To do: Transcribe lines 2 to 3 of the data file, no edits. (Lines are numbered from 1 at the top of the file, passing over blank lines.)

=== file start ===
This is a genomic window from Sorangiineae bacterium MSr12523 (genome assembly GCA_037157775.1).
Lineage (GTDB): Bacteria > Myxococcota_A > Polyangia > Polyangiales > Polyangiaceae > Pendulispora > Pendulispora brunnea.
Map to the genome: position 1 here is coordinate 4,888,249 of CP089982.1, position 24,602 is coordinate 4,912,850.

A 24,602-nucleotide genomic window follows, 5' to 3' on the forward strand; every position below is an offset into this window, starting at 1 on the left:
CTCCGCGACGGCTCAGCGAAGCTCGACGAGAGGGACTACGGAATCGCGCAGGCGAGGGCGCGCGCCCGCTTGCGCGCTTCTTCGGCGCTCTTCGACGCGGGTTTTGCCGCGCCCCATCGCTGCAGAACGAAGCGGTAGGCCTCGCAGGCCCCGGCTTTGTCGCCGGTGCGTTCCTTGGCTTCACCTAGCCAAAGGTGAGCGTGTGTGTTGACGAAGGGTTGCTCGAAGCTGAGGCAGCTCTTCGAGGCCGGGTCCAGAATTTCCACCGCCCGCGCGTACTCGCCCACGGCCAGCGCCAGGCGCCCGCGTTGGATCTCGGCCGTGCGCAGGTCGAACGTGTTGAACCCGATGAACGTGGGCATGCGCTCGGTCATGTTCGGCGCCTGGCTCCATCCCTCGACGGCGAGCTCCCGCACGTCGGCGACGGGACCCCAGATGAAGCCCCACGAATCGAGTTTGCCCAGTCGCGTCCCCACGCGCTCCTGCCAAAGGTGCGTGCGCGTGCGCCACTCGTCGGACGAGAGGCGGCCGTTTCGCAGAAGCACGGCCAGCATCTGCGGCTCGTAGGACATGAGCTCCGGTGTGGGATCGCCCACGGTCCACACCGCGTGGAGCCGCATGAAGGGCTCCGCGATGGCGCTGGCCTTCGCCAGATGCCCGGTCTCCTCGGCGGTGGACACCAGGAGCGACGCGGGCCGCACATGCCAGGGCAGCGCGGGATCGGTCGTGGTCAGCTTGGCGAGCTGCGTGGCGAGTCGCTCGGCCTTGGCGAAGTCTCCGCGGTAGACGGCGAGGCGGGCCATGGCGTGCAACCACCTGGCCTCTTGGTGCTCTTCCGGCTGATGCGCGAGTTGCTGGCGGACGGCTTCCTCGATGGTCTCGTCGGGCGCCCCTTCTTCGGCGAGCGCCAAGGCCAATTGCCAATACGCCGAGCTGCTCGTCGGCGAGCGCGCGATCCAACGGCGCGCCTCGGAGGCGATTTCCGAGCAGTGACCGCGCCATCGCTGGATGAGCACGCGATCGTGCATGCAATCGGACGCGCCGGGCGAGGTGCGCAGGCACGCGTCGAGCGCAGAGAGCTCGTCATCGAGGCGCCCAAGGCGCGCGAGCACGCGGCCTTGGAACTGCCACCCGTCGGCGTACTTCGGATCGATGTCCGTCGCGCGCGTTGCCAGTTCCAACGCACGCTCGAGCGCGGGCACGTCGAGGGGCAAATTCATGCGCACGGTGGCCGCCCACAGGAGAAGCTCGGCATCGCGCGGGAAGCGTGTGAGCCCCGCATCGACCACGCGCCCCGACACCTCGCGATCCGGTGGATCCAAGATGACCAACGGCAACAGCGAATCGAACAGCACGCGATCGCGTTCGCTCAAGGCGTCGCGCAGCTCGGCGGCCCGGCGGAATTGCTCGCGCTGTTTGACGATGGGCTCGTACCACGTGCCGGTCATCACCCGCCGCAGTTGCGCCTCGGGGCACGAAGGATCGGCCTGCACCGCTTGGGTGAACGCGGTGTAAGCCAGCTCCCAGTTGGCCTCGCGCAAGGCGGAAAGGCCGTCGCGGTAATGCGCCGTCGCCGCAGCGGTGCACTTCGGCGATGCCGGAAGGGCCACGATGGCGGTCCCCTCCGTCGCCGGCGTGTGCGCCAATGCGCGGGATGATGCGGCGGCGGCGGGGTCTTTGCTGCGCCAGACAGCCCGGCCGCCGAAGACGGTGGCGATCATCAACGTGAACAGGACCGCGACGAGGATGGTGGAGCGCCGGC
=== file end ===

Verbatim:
Lineage (GTDB): Bacteria > Myxococcota_A > Polyangia > Polyangiales > Polyangiaceae > Pendulispora > Pendulispora brunnea.
Map to the genome: position 1 here is coordinate 4,888,249 of CP089982.1, position 24,602 is coordinate 4,912,850.